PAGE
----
With continued newsroom layoffs, there’s less staff to provide comprehensive local coverage. In addition, the digital age has forced some newspapers to close shop all together.

In addition to those challenges, the John S. and James L. Knight Foundation published research which showed the public’s declining trust in the media. The foundation’s report shows that 69 percent of adults who participated in the survey say “their trust in the news media has decreased in the past decade.”

This decline in newsroom capacity and  trust from the public present real challenges in ensuring communities receive comprehensive local coverage and information on local issues and that its being viewed as factual and accurate.

We are seeing philanthropy supporting innovative approaches to address these challenges to ensure this critical public service continues.

CMF member, The Knight Foundation, has been working deeply in the area of building capacity and support for factual nonpartisan reporting.

“An informed citizenry is essential for a well-functioning democracy. Local news organizations ensure the people can determine their best interests,” Alberto Ibargüen, president of The Knight Foundation said.

The Knight Foundation has produced a robust body of resources and research around the challenges facing journalism and solutions the foundation is funding to create systemic change.

The foundation provided $500,000 this year to support collaboration between the Center for Investigative Reporting and local newsrooms.

Earlier this fall, the foundation announced a new $20 million national fund in collaboration with the Lenfest Institute for Journalism to strengthen local journalism for the digital age, with a focus on areas where news organizations are facing challenges.

The Knight Foundation isn’t alone. We are seeing growth in an emerging brand of journalism, community journalism, supported in many cases by philanthropy.

Community journalism is generally defined as locally-oriented news coverage focused on city neighborhoods or small towns which highlights issues facing the residents and lifts up solutions.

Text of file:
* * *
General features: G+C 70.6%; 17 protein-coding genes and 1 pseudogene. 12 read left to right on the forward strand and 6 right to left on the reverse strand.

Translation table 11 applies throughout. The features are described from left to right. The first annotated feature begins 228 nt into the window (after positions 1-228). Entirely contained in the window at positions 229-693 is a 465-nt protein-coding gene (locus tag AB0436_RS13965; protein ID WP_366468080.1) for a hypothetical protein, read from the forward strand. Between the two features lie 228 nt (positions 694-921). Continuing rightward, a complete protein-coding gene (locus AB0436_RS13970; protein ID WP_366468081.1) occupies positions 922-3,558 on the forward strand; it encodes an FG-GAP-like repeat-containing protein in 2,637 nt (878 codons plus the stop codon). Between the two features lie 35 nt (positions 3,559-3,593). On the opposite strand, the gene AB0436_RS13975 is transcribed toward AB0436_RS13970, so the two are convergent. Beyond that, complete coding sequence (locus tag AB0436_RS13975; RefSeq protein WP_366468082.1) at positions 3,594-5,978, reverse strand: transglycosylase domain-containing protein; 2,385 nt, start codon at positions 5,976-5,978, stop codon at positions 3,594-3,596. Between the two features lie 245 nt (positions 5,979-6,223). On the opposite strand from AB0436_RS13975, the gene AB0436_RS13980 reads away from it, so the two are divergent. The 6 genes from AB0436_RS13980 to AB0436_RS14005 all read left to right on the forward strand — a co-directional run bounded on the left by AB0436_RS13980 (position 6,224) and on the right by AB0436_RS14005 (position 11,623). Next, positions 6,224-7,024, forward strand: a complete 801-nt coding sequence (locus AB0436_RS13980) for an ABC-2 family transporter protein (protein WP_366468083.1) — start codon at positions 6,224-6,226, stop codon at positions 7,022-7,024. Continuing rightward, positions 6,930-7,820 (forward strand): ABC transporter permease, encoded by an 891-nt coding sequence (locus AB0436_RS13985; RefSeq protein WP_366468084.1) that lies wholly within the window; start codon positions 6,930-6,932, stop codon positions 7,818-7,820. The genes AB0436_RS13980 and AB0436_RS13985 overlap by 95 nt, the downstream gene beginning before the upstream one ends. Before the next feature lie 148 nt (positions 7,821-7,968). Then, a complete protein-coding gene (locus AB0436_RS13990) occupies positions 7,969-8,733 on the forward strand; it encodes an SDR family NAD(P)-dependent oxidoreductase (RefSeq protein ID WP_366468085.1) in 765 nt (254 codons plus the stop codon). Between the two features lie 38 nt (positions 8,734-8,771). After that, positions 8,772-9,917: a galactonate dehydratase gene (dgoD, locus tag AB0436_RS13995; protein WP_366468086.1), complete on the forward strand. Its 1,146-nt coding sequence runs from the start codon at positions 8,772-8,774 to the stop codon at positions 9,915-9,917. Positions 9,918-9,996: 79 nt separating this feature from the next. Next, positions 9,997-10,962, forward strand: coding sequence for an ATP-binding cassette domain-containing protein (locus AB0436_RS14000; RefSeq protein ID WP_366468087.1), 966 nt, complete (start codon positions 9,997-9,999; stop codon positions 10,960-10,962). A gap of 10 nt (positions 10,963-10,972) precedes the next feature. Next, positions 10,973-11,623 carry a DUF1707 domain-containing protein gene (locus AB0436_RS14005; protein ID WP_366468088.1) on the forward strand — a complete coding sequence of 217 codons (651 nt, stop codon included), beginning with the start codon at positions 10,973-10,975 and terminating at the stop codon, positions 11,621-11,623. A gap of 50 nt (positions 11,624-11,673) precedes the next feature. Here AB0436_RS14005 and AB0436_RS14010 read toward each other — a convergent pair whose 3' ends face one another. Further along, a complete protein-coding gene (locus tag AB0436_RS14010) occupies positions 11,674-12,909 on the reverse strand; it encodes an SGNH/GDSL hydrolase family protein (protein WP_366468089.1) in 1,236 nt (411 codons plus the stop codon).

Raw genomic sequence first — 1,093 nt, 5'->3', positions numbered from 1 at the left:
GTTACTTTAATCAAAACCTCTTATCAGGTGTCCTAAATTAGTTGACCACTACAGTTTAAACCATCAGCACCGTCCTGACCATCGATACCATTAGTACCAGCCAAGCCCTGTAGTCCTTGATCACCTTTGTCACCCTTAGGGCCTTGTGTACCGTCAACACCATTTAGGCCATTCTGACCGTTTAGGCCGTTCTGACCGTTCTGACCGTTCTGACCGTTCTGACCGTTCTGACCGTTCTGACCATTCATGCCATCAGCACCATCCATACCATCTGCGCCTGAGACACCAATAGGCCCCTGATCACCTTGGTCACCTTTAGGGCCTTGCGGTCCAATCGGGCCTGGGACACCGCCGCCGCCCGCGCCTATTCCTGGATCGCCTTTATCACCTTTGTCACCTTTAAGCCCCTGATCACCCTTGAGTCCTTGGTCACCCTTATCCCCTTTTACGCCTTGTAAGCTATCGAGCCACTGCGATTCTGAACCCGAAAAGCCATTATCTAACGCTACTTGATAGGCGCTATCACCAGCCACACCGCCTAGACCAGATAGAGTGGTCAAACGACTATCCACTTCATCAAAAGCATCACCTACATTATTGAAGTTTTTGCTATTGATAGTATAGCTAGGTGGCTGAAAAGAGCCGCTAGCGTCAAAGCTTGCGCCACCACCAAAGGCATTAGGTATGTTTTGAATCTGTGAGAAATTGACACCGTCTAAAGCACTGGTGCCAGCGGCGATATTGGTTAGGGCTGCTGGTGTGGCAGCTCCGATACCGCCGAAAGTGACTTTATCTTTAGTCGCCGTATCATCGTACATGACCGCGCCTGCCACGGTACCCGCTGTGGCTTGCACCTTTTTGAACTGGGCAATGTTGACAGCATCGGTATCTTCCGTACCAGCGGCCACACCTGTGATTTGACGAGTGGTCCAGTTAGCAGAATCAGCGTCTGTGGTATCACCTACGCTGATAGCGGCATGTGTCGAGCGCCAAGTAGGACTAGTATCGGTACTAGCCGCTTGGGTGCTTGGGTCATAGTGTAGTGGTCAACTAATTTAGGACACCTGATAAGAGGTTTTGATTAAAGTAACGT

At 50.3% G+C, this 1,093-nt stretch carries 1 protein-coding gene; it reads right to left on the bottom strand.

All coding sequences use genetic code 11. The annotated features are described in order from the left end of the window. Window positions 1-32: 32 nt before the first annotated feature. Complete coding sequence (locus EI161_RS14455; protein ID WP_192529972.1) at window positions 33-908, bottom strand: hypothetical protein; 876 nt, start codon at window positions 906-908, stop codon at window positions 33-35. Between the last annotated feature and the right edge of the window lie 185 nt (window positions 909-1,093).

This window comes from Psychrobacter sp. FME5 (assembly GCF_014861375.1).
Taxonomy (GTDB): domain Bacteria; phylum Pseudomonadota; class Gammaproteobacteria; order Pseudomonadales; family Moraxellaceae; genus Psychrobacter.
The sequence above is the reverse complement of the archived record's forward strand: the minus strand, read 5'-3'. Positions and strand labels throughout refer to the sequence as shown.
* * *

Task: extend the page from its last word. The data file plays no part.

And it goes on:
Issue Media Group (IMG), based in Detroit, was named one of the 18 newsrooms in the U.S. to receive grants from the Community Listening and Engagement Fund, funded in part by the Knight Foundation.

IMG is a media company that “publishes local online magazines about growth, investment, and the people leading cities across the country into the new economy.”

In addition to Knight’s grant to IMG, at least 10 CMF members are supporting IMG digital publications in their region.

Epicenter, a weekly IMG publication which launched in August, is supported by the Mt. Pleasant Area Community Foundation.

“Joining with several funding partners throughout our county, we have been able to offer an alternative news source that focuses on positive news about local people, emerging assets, economic and community development,” Amanda Schafer, executive director, Mt. Pleasant Area Community Foundation told CMF. “The stories told feature entrepreneurs with creative ideas, businesses making big waves far beyond our county borders and community problem solving through philanthropy. Epicenter highlights the very best of who we are and the incredible place we live, work, learn and play.”

We’re seeing these publications launching around the state.

The Midland Area Community Foundation supports Catalyst Midland, an IMG publication.

“In the Knight Foundation’s Soul of the Community study, places with the highest levels of community attachment have the highest rates of local economic growth,” Sharon Mortensen, president and CEO, Midland Area Community Foundation said. “We also know that talent attraction is critical to the success of our area. Telling these stories is essential to attracting and retaining talent.”

Another example is Flintside, supported by the Charles Stewart Mott Foundation, Ruth Mott Foundation and Community Foundation of Greater Flint, which covers economic development, neighborhoods, health and transportation in the Flint area.

Want more?

Check out The Knight Foundation’s collection of research and work in journalism.

 

 

 

 

 

#GivingTuesday Surpasses $1B in Online U.S. Giving

#GivingTuesday announced late last week that it has reached a major milestone. Since its inception in 2012, more than $1 billion has been raised online in the U.S. alone.